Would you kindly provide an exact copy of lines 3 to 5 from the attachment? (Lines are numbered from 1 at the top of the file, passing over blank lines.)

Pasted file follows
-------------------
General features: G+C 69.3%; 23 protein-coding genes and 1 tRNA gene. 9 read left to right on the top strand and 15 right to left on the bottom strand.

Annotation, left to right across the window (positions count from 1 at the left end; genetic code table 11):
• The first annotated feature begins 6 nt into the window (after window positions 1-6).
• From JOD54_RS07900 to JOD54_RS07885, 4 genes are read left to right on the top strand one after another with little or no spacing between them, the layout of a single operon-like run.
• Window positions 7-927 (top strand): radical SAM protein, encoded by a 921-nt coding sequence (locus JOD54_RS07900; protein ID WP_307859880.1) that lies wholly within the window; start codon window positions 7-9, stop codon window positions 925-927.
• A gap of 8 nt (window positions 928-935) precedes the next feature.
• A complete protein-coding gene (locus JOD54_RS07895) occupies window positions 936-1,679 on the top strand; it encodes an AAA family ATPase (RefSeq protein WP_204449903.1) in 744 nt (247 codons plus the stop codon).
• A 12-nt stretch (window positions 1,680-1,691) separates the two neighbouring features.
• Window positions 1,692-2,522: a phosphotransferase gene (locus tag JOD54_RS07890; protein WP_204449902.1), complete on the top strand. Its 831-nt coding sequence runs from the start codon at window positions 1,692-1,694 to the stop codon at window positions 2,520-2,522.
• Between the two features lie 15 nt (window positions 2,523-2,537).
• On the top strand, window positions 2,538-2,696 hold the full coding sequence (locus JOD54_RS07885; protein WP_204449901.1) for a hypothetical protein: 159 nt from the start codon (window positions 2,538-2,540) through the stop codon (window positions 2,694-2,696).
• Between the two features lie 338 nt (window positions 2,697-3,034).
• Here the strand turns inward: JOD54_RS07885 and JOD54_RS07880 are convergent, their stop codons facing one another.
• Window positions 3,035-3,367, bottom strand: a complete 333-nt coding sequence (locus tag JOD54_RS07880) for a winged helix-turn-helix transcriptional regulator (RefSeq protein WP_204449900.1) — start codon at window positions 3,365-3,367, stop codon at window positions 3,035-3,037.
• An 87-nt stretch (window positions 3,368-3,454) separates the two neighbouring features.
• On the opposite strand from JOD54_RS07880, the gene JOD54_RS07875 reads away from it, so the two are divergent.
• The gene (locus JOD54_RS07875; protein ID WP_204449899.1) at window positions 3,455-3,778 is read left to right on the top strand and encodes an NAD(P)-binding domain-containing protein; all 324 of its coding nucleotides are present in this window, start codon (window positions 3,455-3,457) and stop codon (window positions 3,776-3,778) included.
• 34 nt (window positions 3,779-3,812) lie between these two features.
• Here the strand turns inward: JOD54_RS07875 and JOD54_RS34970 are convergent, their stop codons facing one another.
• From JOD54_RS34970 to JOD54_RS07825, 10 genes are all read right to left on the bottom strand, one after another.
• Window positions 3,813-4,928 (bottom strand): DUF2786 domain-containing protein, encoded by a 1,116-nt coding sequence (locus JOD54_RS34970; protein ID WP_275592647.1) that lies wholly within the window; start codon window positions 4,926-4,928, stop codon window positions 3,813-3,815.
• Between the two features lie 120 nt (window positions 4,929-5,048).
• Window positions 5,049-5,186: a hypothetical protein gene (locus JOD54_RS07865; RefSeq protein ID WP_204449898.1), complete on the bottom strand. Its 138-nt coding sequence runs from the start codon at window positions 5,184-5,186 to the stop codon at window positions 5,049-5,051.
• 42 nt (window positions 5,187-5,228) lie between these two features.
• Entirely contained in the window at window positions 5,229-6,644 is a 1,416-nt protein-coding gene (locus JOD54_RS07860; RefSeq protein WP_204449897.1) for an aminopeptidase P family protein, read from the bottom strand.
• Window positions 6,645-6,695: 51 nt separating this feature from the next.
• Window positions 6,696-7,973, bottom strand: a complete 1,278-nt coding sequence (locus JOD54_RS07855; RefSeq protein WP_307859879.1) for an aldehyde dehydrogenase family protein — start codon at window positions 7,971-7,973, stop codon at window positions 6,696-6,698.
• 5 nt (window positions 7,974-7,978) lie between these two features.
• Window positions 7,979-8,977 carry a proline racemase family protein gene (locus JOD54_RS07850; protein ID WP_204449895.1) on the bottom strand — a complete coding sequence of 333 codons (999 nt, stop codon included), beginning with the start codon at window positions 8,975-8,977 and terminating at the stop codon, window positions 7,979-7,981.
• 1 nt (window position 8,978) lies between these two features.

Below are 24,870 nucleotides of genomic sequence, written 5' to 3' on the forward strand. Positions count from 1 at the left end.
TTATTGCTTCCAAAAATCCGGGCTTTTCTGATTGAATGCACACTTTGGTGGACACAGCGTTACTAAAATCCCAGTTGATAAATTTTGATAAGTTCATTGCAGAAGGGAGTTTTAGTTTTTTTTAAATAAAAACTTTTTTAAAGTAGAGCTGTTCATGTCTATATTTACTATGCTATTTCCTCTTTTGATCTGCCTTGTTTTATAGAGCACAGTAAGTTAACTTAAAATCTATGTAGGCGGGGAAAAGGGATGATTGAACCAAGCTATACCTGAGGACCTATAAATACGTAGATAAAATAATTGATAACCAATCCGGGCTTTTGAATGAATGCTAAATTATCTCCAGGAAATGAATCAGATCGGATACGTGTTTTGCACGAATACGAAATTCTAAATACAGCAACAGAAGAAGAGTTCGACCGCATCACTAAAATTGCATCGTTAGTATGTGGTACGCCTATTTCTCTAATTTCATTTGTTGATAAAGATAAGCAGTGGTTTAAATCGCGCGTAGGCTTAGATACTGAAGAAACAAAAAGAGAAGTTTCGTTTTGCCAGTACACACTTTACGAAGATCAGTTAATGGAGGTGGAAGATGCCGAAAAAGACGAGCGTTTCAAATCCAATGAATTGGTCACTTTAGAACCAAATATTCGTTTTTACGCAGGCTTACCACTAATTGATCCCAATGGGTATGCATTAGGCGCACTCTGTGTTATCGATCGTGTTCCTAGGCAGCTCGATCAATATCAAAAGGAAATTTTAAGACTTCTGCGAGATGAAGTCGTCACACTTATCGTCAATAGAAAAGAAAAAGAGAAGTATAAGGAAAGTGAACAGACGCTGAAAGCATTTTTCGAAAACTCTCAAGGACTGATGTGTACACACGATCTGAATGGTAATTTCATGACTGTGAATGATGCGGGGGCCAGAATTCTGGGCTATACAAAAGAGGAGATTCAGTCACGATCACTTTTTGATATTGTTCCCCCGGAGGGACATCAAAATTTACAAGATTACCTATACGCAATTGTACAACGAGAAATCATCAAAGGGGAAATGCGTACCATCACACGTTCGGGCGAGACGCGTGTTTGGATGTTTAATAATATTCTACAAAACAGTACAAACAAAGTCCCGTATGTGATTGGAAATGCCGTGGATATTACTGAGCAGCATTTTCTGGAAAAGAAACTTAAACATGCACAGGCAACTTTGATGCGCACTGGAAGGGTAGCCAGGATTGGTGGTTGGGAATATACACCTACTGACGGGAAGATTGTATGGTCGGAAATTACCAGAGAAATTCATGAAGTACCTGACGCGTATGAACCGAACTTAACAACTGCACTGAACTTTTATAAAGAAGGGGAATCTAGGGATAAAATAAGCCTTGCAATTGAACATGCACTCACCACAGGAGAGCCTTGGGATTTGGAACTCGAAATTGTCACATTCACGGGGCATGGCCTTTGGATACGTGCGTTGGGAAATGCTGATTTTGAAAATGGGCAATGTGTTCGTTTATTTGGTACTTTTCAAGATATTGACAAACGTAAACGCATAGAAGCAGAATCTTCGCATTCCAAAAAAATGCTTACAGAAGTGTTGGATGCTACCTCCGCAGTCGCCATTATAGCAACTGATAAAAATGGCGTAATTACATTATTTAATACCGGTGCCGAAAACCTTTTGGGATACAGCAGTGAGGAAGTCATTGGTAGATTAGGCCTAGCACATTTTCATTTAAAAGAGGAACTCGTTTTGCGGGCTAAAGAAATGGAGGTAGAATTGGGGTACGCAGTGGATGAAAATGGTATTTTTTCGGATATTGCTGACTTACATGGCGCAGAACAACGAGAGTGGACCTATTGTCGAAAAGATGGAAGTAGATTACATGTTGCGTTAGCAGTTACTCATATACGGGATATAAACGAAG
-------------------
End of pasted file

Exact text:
• The first annotated feature begins 6 nt into the window (after window positions 1-6).
• From JOD54_RS07900 to JOD54_RS07885, 4 genes are read left to right on the top strand one after another with little or no spacing between them, the layout of a single operon-like run.
• Window positions 7-927 (top strand): radical SAM protein, encoded by a 921-nt coding sequence (locus JOD54_RS07900; protein ID WP_307859880.1) that lies wholly within the window; start codon window positions 7-9, stop codon window positions 925-927.